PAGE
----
Comments

  1. #1 Bill
    April 10, 2013

    Interesting to see that the CO2 levels were slowly rising over last 10000 years but the temperature slowly falling… Would be useful also to have the CO2 levels over last 20000 years to maatch the last graph.w

  2. #2 Arnoques
    April 11, 2013

    Sorry for the negative comment, but it’s not accurate to call these “exponential plots”. I know that presenting them in a linear scale causes more impact, but the only reasonable way to know if these graphs are exponential is plotting them in a log scale.

    For example, the population plot (which has no attribution, but I believe the data comes from wikipedia) grows faster than an exponential. You can see in http://en.wikipedia.org/wiki/File:World_population_growth_%28lin-log_scale%29.png that in the last 2000 years that the graph looks more like two or maybe three different exponentials.

    This comment is not in any way to contradict the main point of your post. It’s just that there are so many papers that incorrectly claim to show exponential growth or decrease, that I feel we should be more careful with it.

  3. #3 Everette L. Wampler
    Springfield, Va. USA
    April 14, 2013

    I plotted the gain of atmospheric moisture from data found in the EPICA-C ice core. It has a similar shape to the CO2 projection.. So, I project that moisture was just as important in the PHT as CO2 and other GHGs.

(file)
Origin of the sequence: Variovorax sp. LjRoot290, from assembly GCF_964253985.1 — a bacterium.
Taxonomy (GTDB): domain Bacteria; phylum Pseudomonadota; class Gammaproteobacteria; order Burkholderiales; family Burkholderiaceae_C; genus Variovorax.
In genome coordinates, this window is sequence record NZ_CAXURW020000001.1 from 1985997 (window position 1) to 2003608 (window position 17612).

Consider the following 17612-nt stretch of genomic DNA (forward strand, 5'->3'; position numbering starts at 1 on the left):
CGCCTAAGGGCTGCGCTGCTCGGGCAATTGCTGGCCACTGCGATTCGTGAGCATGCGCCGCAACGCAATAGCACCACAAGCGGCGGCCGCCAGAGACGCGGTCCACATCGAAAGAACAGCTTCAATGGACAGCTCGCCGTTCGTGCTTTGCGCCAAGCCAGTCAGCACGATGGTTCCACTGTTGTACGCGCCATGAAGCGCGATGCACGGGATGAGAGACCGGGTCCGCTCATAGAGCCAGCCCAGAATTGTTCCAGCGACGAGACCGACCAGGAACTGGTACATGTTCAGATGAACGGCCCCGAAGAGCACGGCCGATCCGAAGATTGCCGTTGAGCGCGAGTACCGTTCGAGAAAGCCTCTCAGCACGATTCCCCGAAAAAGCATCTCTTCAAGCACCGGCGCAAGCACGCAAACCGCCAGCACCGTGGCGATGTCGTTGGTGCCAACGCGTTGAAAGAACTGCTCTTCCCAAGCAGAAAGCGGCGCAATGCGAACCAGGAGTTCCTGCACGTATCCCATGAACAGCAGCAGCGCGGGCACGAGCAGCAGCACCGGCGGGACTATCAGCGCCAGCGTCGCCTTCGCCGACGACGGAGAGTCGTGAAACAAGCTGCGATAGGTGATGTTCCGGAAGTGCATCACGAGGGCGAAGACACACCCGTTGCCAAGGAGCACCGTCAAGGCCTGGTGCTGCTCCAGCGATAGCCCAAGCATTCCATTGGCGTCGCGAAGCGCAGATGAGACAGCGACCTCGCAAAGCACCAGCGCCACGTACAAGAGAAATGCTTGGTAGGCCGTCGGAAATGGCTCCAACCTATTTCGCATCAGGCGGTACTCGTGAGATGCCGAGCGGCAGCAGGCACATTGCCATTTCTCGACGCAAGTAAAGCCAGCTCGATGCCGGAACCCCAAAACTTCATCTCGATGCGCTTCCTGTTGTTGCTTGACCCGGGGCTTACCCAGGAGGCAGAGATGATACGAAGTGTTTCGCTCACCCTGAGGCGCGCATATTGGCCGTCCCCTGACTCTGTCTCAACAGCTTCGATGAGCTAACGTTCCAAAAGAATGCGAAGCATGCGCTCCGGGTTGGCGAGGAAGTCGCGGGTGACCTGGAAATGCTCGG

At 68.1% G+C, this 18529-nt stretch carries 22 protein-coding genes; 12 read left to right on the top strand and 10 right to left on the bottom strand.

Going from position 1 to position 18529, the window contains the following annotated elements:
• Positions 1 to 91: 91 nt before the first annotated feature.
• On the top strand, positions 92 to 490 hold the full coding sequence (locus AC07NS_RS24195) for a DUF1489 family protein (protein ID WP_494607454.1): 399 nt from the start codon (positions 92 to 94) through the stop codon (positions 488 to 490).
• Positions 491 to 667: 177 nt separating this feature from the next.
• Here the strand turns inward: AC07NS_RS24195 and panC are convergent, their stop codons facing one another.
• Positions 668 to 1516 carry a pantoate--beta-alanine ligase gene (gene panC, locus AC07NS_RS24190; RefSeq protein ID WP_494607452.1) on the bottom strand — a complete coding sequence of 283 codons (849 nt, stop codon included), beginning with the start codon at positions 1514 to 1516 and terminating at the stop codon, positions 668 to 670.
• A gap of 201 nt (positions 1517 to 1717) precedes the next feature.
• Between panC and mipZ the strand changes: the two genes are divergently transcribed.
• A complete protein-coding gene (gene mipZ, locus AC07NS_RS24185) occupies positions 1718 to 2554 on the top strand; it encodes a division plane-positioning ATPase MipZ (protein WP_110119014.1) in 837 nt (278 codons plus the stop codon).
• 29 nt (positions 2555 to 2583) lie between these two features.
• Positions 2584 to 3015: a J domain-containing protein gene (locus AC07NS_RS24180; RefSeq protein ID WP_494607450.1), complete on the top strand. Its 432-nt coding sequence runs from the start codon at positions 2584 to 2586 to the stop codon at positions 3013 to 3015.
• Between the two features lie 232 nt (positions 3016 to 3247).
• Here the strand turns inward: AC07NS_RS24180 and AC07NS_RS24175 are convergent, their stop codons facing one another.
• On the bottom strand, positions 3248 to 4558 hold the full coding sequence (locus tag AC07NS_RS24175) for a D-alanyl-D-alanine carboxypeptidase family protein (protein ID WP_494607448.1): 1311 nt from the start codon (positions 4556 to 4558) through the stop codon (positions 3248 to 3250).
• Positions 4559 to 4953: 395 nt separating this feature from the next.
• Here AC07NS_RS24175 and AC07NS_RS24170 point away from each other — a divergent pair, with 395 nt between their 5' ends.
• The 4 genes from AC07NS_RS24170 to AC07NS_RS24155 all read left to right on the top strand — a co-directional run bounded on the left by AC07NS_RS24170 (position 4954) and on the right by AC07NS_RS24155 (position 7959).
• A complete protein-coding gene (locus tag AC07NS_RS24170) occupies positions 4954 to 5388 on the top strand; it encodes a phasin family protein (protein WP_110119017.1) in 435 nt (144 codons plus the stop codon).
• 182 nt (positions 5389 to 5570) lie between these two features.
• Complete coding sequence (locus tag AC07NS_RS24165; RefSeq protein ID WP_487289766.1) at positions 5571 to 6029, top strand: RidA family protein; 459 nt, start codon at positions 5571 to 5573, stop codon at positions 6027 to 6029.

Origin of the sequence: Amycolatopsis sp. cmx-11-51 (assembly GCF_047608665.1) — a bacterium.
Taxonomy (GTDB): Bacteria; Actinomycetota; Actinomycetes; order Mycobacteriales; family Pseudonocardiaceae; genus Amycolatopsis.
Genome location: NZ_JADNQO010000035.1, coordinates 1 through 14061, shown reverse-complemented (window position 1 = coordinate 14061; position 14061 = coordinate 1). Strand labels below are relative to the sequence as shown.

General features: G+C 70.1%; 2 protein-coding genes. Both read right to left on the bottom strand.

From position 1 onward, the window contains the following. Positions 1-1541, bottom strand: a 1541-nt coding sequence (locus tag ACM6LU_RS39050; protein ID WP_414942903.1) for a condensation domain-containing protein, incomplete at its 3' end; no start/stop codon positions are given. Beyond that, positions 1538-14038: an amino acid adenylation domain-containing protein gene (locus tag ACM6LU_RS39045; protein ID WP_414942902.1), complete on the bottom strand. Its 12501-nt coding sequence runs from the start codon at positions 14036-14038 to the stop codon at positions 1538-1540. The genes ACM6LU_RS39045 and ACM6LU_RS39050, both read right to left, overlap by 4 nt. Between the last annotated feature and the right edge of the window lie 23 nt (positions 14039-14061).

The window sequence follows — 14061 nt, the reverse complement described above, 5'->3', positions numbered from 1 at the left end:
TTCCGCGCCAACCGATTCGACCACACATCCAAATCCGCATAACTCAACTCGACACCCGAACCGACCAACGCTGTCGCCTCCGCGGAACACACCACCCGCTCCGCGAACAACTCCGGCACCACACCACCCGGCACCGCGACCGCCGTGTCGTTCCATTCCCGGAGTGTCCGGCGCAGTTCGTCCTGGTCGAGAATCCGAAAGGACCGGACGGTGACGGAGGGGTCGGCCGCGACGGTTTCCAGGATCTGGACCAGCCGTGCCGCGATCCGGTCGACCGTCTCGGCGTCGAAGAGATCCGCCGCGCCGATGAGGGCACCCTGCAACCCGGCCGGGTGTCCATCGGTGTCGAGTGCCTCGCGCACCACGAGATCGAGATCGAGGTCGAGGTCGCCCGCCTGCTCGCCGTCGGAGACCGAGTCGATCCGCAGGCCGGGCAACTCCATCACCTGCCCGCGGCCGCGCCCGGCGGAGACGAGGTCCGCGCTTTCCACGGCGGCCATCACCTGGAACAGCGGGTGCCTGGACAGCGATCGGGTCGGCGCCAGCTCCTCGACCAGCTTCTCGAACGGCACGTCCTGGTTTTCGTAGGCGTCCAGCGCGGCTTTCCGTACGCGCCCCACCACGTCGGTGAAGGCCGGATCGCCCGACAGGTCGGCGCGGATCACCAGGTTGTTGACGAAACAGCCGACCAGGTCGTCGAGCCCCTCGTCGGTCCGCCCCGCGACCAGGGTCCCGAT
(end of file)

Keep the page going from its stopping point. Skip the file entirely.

However, the real problem is in the population and that is not going to change without a catastrophic event. And, global warming may well be that event. I identified what the Dansgarrard-Oescheger Events were in my text book and that puts them in a cyclic nature. They added about 5 degrees C to the temperature when they passed this first known time. after 100 ka. Apparition after global warming has leveled out, will add at least 2 degrees C to the then high temperature. Imagine what that means. Keep in mind there are 25 of these masses in orbit. But, they may have been a one time event. That is they had terminal paths or were ejected into outer space. What are they? That is one the theories in my text on Poly-Celestial Structures ( PCS ) and The End of The Last Ice Age. Search on that..

  4. […] More climate change graphs:  Peter Gleick has posted more graphs which illustrate the challenges we’re facing:  ” … Here are three more, along with a bonus fourth, all with a theme of exponential growth – the powerful force that is behind much of the concern about climate change and many other environmental and social challenges. Figures like these are increasingly called “hockey stick” curves, after the work of Professor Michael Mann and others in the climate community, but such rapid exponential changes, which often signify problems (unless your bank balance looks like this) are common in other scientific fields as well. … “  Read more here:  Iconic Curves #2: On Exponential Curves, “Hockey Sticks,” and Environmental Crises […]